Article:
Taking the Leap!

Week 10

August 13, 2012: Last week of the internship

As I am preparing to make suggested changes to the DMPTool, the following are a list of the status of each of the changes I am planning to implement and this includes any issues that I have been running into

#1 This specific sentence on Part 1 of the NSF-Bio template may be confusing (according to 1 respondent)

  • How will you capture or create the data? (This should cover content selection, instrumentation, technologies and approaches chosen, methods for naming, versioning, meeting user needs, etc, and should be sensitive to the location in which data capture is taking place.)

I want to directly address the respondent’s concern, because this is one of the only very concrete areas pointed out by the researchers who have completed the survey.  The respondent said that this sentence may be interpreted differently by some researchers. He said that though the “instrumentation and technologies” are referring to hardware and software some of his colleagues may think of it as a type of thermometer.  Similarly he argued that though the “methods for naming” may be referring to the conventions or standards in the fields, some of his colleagues may take that to mean the names that make the most sense to them. Though I see what he means with the naming argument, I do not agree with the instrumentation comment.  I do think that the question is asking for the type of thermometer if in fact the researcher collects data using a thermometer.  Correct?  Regardless, this confusion indicates that this part of the tool/explanation isn’t quite clear.  But I am not entirely sure about how to make it more clear…. suggestions?

#2-  data standards and metadata standards information –> this is difficult and something I have been struggling with the entire internship.  I always had a hunch that more information about data and metadata standards would be useful.  But more links to website such as the Dublin core official website for example might just add to the chaos and clutter of the site rather than informing people.  One of the respondents said that a chart of repositories and which standards/metadata standards they accept might be nice.  Then we run into the problem of promoting certain repositories over others. Eek?!

#3- Overview of entire template–> This may be a simple fix.  I realized that in the “funder requirements” section each of the templates has an RTF of the template.  Maybe we could reproduce this RTF link on the first page of each of the templates?

#4- Community forum–> I agree that a community forum linked to the DMPTool might be beneficial.  I am working on a wireframe of what this forum might look like and where it would link to the DMPTool

Comments welcome!

Thanks all!

 

 

2 Replies to “Taking the Leap!”

  1. So, once again, I think this challenge is between providing too much detail and not enough. Too much may have the effect of scaring somebody off, making them confused, bogging them down, or distracting them from what really matters. It might also have the effect of causing them to ask somebody (like a data management expert/librarian) for help. Alternately, not enough may make them think that the tool is pointless, that they know everything and have it covered, or that we just don’t know what we’re doing or much about the issues. There needs to be a really fine sweet spot that is the right balance, and a lot of it is in the delivery and communication.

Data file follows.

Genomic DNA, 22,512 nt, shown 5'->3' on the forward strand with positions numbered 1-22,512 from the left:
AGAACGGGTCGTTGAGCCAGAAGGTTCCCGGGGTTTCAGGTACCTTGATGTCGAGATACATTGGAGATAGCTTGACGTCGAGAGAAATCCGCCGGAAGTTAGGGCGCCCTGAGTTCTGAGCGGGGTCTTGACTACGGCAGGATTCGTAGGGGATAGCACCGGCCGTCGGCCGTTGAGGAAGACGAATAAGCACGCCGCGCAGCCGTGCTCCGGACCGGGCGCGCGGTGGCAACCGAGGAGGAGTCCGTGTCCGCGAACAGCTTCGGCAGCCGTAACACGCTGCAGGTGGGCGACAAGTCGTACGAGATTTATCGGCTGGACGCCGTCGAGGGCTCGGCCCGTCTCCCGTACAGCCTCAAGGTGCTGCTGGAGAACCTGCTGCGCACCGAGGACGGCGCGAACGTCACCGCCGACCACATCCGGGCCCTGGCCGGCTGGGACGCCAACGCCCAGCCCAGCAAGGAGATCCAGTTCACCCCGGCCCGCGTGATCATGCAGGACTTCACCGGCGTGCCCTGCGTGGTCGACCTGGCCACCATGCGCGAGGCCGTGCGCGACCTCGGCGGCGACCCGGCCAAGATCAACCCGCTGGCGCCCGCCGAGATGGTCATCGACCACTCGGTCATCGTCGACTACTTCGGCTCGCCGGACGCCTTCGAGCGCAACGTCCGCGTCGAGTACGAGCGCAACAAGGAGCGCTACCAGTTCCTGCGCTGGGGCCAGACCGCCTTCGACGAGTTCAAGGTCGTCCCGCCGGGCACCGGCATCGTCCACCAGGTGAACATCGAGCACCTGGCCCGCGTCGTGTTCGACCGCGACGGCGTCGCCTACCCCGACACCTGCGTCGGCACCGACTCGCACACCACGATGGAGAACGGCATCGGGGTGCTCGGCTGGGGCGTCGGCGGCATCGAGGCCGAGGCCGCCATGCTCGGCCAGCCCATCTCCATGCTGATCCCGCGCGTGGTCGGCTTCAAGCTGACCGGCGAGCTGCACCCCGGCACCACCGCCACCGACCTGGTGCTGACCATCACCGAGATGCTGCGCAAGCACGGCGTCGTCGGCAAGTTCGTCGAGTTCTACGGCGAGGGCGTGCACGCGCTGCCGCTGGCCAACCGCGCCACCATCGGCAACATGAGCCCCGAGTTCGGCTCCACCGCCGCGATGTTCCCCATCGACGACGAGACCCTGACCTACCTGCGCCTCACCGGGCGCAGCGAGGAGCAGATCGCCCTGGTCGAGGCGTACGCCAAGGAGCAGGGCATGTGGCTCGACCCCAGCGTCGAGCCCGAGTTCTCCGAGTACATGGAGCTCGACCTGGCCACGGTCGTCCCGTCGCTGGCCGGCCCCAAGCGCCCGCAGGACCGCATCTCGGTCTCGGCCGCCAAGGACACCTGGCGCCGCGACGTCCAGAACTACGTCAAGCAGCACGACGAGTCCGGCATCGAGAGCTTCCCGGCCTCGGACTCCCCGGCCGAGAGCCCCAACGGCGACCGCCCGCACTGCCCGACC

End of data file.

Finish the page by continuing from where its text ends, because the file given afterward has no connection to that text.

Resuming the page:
#2 I think Databib and DataONE are both already there, but maybe it isn’t clear WHY they are there. Does there need to be description with them, or do they need to be referenced in the help text more clearly, instead of just linked in the resources?

    #3 good idea

    #4 I think the forum piece ought to be taken on by the community as we built out the DMPTool community following the governance model implementation. The conversation should be for the people, by the people, which also makes it less of a burden. There are likely some technical strategies to keep it flowing, like spotlighting new posts on the home page or via a Twitter feed or something like that. A means of repurposing content in places where it’s more visible and accessible, while then having it track back to the native environment (forum).

  2. “…this should cover content selection, instrumentation, technologies and approaches chosen, methods for naming, versioning, meeting user needs, etc, and should be sensitive to the location in which data capture is taking place.”

    never read this sentence but it definitely isn’t clear. “content selection” should be deleted. Instrumentation is fine. methods for naming, versioning, meeting user needs is a confusing phrase too. no idea what the last phrase is.

    The main points:
    Include details about where and when the data will be collected; what instruments will be used; how metadata will be captured during data collection; what software and/or hardware will be needed to collect the data; what samples will be collected and details about quantity, quality, and how the samples will be acquired; how samples, data, and datasets will be named, and how you will handle version control of your data and datasets.

    #2: Databib and DataONE are good places to direct people for repositories. There is a wikipedia article on metadata standards. in general I would say to advise them to (1) contact a repo, (2) explain their project to a local librarian and get thelp, (3) ask a colleague in their field.

    #3: that seems like a great shortcut to this problem. the outline in the bottom left is meant to be an overview, but this might meet the needs too.

    #4: the only problem with forums is they need monitoring. Andrew, any ideas on who would take this on?

    Great work Rachel!

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